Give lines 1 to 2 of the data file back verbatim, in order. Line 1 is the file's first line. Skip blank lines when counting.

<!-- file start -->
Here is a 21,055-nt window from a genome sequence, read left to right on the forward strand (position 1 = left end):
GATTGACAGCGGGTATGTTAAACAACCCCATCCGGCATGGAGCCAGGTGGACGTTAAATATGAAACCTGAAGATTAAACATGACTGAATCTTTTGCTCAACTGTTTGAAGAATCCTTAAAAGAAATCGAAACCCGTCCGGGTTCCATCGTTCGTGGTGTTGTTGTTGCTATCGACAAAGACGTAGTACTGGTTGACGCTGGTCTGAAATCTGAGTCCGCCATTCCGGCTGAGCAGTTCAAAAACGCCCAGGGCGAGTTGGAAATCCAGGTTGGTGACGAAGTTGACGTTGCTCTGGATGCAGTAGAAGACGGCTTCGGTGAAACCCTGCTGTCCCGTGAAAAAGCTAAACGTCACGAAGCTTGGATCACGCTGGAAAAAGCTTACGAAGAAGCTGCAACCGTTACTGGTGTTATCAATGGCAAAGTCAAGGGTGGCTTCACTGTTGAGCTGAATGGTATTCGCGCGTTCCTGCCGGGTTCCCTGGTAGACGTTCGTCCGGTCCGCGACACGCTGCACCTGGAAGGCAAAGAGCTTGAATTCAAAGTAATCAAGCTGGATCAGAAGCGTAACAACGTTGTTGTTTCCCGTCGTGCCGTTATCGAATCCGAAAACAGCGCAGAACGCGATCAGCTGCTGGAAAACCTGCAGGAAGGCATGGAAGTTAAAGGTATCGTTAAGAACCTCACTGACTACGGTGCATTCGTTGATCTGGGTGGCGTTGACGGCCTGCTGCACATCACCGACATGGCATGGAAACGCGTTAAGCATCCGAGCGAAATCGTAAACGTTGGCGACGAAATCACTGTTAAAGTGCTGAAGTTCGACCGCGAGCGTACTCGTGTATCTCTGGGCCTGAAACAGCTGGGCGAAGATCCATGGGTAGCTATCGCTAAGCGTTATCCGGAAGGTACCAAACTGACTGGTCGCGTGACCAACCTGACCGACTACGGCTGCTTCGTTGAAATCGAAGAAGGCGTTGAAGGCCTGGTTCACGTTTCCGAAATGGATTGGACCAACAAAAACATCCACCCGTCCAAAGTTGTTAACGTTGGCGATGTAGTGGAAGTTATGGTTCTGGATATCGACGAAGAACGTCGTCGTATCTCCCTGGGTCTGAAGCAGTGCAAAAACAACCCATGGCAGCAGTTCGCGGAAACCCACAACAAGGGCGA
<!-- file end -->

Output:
Here is a 21,055-nt window from a genome sequence, read left to right on the forward strand (position 1 = left end):
GATTGACAGCGGGTATGTTAAACAACCCCATCCGGCATGGAGCCAGGTGGACGTTAAATATGAAACCTGAAGATTAAACATGACTGAATCTTTTGCTCAACTGTTTGAAGAATCCTTAAAAGAAATCGAAACCCGTCCGGGTTCCATCGTTCGTGGTGTTGTTGTTGCTATCGACAAAGACGTAGTACTGGTTGACGCTGGTCTGAAATCTGAGTCCGCCATTCCGGCTGAGCAGTTCAAAAACGCCCAGGGCGAGTTGGAAATCCAGGTTGGTGACGAAGTTGACGTTGCTCTGGATGCAGTAGAAGACGGCTTCGGTGAAACCCTGCTGTCCCGTGAAAAAGCTAAACGTCACGAAGCTTGGATCACGCTGGAAAAAGCTTACGAAGAAGCTGCAACCGTTACTGGTGTTATCAATGGCAAAGTCAAGGGTGGCTTCACTGTTGAGCTGAATGGTATTCGCGCGTTCCTGCCGGGTTCCCTGGTAGACGTTCGTCCGGTCCGCGACACGCTGCACCTGGAAGGCAAAGAGCTTGAATTCAAAGTAATCAAGCTGGATCAGAAGCGTAACAACGTTGTTGTTTCCCGTCGTGCCGTTATCGAATCCGAAAACAGCGCAGAACGCGATCAGCTGCTGGAAAACCTGCAGGAAGGCATGGAAGTTAAAGGTATCGTTAAGAACCTCACTGACTACGGTGCATTCGTTGATCTGGGTGGCGTTGACGGCCTGCTGCACATCACCGACATGGCATGGAAACGCGTTAAGCATCCGAGCGAAATCGTAAACGTTGGCGACGAAATCACTGTTAAAGTGCTGAAGTTCGACCGCGAGCGTACTCGTGTATCTCTGGGCCTGAAACAGCTGGGCGAAGATCCATGGGTAGCTATCGCTAAGCGTTATCCGGAAGGTACCAAACTGACTGGTCGCGTGACCAACCTGACCGACTACGGCTGCTTCGTTGAAATCGAAGAAGGCGTTGAAGGCCTGGTTCACGTTTCCGAAATGGATTGGACCAACAAAAACATCCACCCGTCCAAAGTTGTTAACGTTGGCGATGTAGTGGAAGTTATGGTTCTGGATATCGACGAAGAACGTCGTCGTATCTCCCTGGGTCTGAAGCAGTGCAAAAACAACCCATGGCAGCAGTTCGCGGAAACCCACAACAAGGGCGA